“I used to see computers in the past in shops along the street and I wondered what it would be like to touch one,” says 14-year-old James in Juba.
James, like nearly every school child in South Sudan, didn’t have access to technology that nearly every child in High Income countries by the time they’re in Grade 1.
Here, lessons are always written in chalk and assignments always done in cursive writing. In South Sudan, access to computers and smart phones is one of the lowest in the world. Conflict, low education rates and poverty prevent widespread use.
But James and the other children knew this wasn’t what was being done in other countries.
“There are other things that need to be accessed that are not around, that are not in you mind but that you can learn when you have a computer,” says James, a Grade 5 student.
He wanted to enter the digital world.
Earlier this year, he got the chance.
World Vision – through the World Vision US gift catalogue – set up four computers in the school’s library. Shared among over 400 students in Grades 5 to 8, each learner gets individual access to the computers, with the help of a volunteer computer instructor.
“We bring them in groups, eight people at a time, and we teach them for 30 minutes. We show them how to turn the computer on and off, how to type, how to use Microsoft Office,” says 25-year-old Natana Stephen Charles, the volunteer instructor and a teacher’s college student.
Natana, who ushers the students through the process during several sessions, says that “within a month, they are fully functional.”
“Every child should know how to use a computer. We’re in a modernized world where everything requires a computer. If they (the students) can’t use one, it means they can’t keep up,” adds Natana, who grew up as a refugee in Uganda and returned to South Sudan to help rebuild his country through education.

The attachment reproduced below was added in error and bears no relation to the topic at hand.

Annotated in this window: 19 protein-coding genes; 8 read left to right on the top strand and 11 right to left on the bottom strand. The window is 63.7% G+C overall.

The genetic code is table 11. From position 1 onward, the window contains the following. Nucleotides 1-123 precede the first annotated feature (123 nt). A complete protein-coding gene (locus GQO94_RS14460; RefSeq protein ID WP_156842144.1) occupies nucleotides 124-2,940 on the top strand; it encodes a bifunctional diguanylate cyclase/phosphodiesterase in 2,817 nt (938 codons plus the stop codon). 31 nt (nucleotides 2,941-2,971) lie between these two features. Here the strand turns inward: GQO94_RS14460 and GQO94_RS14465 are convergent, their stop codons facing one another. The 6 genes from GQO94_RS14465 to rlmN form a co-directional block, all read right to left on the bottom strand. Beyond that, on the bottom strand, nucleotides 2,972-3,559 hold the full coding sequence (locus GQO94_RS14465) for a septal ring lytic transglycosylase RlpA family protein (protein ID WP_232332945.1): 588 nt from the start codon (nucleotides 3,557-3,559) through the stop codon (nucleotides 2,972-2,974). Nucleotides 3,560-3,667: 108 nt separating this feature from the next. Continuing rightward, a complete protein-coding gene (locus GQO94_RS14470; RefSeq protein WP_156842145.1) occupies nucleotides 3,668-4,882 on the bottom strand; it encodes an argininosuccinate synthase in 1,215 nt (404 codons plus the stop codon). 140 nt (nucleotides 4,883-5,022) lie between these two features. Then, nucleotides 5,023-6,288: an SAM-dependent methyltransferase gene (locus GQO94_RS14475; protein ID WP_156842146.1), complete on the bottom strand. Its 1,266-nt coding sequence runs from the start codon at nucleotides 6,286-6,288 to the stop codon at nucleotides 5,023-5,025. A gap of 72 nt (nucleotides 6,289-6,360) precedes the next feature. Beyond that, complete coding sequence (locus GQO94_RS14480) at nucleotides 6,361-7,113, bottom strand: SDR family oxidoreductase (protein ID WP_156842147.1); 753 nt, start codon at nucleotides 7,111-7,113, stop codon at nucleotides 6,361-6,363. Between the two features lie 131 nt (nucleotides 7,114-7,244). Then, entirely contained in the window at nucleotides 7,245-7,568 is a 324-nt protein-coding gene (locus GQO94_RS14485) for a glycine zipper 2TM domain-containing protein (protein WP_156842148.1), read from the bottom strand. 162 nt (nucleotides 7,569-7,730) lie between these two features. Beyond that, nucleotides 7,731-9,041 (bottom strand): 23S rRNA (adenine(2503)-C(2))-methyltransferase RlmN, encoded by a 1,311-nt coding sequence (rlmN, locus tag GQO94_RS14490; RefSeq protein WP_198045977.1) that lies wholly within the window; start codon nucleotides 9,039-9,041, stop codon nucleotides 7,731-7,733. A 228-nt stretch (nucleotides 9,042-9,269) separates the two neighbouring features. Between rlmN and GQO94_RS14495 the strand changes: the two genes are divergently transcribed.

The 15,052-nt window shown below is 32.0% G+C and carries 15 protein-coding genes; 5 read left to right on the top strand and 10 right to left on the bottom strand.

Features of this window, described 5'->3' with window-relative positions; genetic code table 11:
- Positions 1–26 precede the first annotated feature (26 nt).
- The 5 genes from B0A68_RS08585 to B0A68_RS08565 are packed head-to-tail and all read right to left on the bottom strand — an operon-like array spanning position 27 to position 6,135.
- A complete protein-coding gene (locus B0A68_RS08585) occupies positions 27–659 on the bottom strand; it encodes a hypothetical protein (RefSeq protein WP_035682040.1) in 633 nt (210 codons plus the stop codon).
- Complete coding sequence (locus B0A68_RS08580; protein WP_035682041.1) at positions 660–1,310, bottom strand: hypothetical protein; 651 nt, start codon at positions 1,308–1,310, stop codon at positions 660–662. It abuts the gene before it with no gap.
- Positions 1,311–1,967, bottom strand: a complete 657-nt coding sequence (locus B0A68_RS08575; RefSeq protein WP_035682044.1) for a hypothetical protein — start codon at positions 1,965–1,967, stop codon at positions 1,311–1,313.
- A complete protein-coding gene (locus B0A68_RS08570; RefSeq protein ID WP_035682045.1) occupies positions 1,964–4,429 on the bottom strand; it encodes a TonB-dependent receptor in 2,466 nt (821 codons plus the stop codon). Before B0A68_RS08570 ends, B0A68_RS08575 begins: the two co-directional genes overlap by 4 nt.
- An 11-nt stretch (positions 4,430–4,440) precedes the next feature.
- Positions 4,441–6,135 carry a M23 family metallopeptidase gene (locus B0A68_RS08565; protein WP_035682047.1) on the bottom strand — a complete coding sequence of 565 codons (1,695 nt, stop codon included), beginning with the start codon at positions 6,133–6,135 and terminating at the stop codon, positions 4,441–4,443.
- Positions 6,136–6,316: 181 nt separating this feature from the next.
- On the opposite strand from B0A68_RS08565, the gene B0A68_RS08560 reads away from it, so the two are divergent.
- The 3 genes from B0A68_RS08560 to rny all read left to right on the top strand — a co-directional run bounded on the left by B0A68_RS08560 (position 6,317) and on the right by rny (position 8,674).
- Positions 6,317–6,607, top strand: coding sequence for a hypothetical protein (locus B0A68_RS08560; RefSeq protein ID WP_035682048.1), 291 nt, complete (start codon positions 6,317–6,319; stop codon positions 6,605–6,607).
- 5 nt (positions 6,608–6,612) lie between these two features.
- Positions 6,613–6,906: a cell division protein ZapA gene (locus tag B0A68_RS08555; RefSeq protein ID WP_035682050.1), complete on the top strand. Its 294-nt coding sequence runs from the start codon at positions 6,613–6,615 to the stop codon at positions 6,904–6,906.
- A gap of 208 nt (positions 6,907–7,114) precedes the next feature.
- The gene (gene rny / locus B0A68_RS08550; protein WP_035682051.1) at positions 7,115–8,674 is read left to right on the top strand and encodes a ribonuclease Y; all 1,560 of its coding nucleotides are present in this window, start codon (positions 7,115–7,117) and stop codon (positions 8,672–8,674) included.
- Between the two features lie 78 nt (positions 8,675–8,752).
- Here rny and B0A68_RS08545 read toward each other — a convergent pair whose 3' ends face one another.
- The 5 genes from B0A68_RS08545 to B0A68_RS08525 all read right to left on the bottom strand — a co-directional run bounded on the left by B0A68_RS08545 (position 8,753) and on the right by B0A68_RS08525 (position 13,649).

“When you’re educated, you learn how to solve issues that would other result in conflict,” Natana says.
Inspiring the next generation and ensuring they have access to modern learning tools – including computers - is key to transform lives and end conflict, Natana believes.
“When I watch a student turn on a computer for the first time, I feel happy, I smile,” Natana says.
For James, turning on the computer for the first time felt magical.
“When I used it for the first time, it was here at school. It felt so good, I was just laughing,” James says.
James is determined that a computer will help him chase his dream of becoming a scientist.
Isaac too, a Grade 8 student, learned how to use the computer this year in the new computer lab.
“If we know how to use the computer, we’ll be better in the future. I always come here in my extra time, several times a week. I keep wanting to know how to do more things on it,” Isaac says.
Meanwhile, 13-year-old John is trying to learn to type.
“I love the computer. By the time I finish school I will be able to do everything on here,” he says.
World Vision has set up computer labs in five primary schools, one of the ways the organization is helping nearly 50,000 children have access to education in South Sudan.
“Ensuring children remain in school requires access to equitable quality education that promotes lifelong learning opportunities for all,” says Moses Omara, World Vision’s education advisor in South Sudan.
For the next generation, access to computers is indeed a game changer.
“If it wasn’t for your support, we wouldn’t be able to enter the modern world,” says school principal Bernard Lado, who leads the school that James and John attend.